Perfect competition maximizing profit
profit is maximized by producing the quantity at which the marginal revenue of the last unit produced is equal to its marginal cost.
optimal output rule: marginal revenue=marginal cost
(or when revenue is a little higher than cost)
Price-taking firm's optimal output rule say that a price-taking firms profit is maximized by producing the quantity of output at which the market price is equal to the marginal cost of the last unit produced.
in a price-taking firm marginal revenue is equal to market price; price taking firm cannot influence the market price by its at ions.
marginal revenue=price=demand perfectly elastic.
should producer produce at all? if yes, next question is how much? : maximizing profit by question, by choosing quantity of output at which marginal cost is qual to price. (marginal price =mc)
horizontal demand curve (MR=D=P)
When is production profitable?
(firms make their decisions with the goal of maximizing economic profit-measure based on the opportunity cost of resources used by the firm)
(implicit costs; forgone explicit costs; actually paid)
always based on economic profit!
Whether the market price is more or less than the farms minimum average total cost.
Profit= total revenue-total cost
If firm produces a quantity at which...
TR > TC - Profit > 0 (profit)
TR=TC - Profit=0 (normal-oppurtunity cost doing as well as your next best alternative)
TR < TC - Profit < 0 (loss)
if the firm produces a quantity at which
P > ATC the firm is profitable
P=ATC, the firm breaks even
P < ATC the firm incurs a loss
1)What Q should be produced MR=MC
2) What is profit Profit=(P-ATC) * Q
Break Even Price
of a price taking firm is the market price at which it earns zero profits or (normal profit). Miniumum average total cost.
Should the Perfectly competitive firm keep producing in the short run
Price < Minimum Average Total Cost => Loss (exit in long run)
In short run can we cover some fixed cost
if PRICE greater than MIN AVC => keep producing in short run (cover some fc)
if PRICE < AVC => Shut down in short run
(can't cover all vc or fc)
SHUT DOWN PRICE: a firm will cease production in the short run if the market price falls below the shut down price, which is equal to minimum average variable cost
Whenever price falls between min atc and min avc the firm is better off producing some output in the short run. The reason is that by producing, it can cover its variable cost and at least some if its fixed cost event hough it is incurring a loss.
When is firm better off shutting down
if price is below min average variable cost in the short run, or below minimum average total cost in the long run
industry behaviors differ in the short and long run why?
Industry supply curve shows the relationship between the price of a good and the total output of the industry of as a whole.
Short Run Industry Supply Curve
Short run number of firms in an industry is fixed, there is no entry or exit.
Industry supply curve; shows the total amount of a good that all of the firms in an industry will produce at different prices.
Short run industry supply curve; shows how the quantity supplied by an industry depends on the market price, given a fixed number of firms.
Where supply and demand intersect; short run market equilibrium; the quantity supplied equals the quantity demanded.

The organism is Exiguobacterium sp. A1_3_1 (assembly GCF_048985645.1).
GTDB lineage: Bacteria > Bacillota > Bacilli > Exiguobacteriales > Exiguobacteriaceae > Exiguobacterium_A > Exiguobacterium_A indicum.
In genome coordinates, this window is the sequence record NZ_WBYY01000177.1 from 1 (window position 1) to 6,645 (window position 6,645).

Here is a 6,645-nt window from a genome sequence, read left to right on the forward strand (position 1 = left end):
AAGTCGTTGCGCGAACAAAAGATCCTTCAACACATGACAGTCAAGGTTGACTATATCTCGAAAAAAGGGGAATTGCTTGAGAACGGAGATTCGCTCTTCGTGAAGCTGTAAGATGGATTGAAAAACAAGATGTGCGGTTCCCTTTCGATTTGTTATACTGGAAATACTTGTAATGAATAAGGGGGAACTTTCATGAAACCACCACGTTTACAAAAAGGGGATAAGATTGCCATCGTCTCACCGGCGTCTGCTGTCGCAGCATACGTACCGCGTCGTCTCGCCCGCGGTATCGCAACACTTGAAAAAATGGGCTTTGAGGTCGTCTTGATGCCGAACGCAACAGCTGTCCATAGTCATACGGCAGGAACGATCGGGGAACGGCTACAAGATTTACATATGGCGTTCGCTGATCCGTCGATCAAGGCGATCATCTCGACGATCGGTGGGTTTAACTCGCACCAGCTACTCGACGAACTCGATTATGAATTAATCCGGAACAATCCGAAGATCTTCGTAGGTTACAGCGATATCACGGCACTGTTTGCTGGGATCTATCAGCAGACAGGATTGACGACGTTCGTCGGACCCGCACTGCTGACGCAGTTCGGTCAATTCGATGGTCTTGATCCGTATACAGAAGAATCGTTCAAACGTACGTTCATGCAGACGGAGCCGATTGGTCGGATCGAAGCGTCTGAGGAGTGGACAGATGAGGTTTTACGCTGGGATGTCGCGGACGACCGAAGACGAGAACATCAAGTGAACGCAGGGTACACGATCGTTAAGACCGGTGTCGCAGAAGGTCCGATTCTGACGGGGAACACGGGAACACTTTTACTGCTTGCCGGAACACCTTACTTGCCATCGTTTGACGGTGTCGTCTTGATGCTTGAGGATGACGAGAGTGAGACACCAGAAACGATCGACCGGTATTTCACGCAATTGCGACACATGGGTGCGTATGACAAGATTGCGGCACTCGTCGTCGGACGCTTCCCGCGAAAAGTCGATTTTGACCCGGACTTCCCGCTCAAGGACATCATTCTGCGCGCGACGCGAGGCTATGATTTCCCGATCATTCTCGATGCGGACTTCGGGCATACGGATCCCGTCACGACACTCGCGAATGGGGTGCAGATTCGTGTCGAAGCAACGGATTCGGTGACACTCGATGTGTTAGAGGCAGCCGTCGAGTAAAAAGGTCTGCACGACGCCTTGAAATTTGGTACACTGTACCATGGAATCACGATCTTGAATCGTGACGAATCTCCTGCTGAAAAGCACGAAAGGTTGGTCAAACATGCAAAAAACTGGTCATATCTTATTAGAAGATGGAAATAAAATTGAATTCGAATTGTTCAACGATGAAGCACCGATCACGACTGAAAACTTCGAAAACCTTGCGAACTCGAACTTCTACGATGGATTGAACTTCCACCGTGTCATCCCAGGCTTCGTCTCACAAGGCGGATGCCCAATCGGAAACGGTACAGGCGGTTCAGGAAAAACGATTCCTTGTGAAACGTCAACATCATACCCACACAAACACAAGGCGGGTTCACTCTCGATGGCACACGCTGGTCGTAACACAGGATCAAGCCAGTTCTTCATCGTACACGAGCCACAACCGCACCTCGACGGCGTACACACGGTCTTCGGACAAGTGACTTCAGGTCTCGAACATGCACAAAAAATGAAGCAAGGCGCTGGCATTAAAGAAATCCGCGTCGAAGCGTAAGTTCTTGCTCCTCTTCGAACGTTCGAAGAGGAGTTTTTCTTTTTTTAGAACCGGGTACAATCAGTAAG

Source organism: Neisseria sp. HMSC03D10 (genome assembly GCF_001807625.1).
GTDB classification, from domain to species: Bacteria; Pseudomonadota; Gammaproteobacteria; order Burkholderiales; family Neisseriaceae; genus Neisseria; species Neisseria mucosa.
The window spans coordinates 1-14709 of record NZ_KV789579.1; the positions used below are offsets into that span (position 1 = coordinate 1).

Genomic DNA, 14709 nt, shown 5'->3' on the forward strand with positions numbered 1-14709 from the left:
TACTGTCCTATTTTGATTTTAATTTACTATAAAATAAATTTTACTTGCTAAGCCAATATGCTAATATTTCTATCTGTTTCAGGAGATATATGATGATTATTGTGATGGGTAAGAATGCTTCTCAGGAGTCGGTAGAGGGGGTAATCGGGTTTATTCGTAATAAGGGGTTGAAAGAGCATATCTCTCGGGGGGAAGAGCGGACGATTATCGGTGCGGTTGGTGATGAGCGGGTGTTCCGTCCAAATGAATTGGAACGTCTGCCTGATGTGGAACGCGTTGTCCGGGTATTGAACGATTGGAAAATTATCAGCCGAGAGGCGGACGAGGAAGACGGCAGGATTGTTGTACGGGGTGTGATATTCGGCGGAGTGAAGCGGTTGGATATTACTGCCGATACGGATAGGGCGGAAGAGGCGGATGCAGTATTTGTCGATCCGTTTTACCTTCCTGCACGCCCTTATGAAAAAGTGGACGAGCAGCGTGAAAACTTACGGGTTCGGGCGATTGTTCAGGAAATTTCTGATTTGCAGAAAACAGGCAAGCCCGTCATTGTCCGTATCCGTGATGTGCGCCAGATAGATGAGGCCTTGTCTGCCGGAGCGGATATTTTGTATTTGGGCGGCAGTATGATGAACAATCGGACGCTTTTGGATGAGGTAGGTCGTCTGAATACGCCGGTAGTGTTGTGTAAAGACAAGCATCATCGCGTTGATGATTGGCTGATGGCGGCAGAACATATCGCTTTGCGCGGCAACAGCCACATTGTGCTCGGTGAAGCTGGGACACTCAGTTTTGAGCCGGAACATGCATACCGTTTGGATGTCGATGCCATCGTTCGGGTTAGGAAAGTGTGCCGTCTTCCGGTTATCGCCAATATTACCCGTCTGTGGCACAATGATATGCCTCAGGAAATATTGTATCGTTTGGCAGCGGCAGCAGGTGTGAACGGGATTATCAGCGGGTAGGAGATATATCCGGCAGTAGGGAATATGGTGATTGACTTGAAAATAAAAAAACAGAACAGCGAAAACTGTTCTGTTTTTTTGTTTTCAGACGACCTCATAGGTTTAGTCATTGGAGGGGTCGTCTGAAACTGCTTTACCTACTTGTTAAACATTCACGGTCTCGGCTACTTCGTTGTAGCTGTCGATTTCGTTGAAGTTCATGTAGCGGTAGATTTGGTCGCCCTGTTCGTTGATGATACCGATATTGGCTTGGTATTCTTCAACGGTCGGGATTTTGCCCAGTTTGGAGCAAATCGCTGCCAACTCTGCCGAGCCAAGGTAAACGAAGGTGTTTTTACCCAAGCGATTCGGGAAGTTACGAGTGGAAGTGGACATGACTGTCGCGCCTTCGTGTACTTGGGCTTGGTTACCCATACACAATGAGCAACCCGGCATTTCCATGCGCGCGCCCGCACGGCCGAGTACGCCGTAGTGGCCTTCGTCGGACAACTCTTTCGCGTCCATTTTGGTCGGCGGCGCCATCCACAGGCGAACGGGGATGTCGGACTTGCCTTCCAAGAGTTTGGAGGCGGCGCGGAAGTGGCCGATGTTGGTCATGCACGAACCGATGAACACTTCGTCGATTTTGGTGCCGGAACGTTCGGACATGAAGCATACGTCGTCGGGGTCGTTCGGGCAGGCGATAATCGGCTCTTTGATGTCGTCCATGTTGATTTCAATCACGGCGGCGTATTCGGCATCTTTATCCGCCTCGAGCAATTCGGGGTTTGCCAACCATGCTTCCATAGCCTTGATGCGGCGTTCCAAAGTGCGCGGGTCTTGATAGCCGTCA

(Long run different bc firms can enter and exit market)
The Long Run Industry Supply Curve
long-run market equilibrium; when the quantity supplied equals the quantity demanded, given that sufficient time has elapsed for entry into and exit from the industry to occur.
(All existing and potential producers have fully adjusted to their optimal long-run choices; as a result, no producer has an incentive to either exit or enter the industry)
-The price is equal to marginal cost in a long-run equilibrium in perfect competition.
-The total cost of production is minimized when a competitive industry is in a long-run equilibrium.
-In long-run equilibrium, the market price equals minimum average total cost.
In a perfectly competitive industry with free entry and exit each firm will have zero economic profits in long run equilibrium.
Long run market equilibrium of a perfectly competitive industry is efficient; no mutually beneficial transactions go unexploited
In long run, firms will enter the industry whenever existing firms are making a profit, that is whenever the market price is above the break-even price.
When additional farms enter the industry the quantity supplied will increase. The short-run industry supply curve will shift to the right which will alter the market equilibrium and result in a lower market price.
Existing farms will respond to the lower market price by reducing their output but the total industry output will increase because of the large number of firms in the industry
-When new firms enter supply increases, price decreases, quantity increases, continues till profit=0 (no incentive for firms to enter or exit)
Production and Efficiency in Long-run Equilibrium
1) in a perfectly competitive industry in equilibrium, the value of marginal cost is the same for all firms. (all firms produce the quantity of output at which marginal cost equals market price, and as price takers they all face the same market price)
2) with free entry and exit, each firm will have zero economic profit in the long run equilibrium. Each firm produces the quantity of output that minimizes its average total cost.
3) long-run market equilibrium of a perfectly competitive industry is efficient: no mutually beneficial transactions go unexpoloited. (market price matches all consumers willing to pay at least the market price with all sellers who have a cost of production that is less than or equal to the market price)
long run equilibrium; efficient; costs are minimized; every consumer willing to pay the cost of producing the good it gets.
downward sloping marginal revenue & download sloping demand.
sole supplier of its good.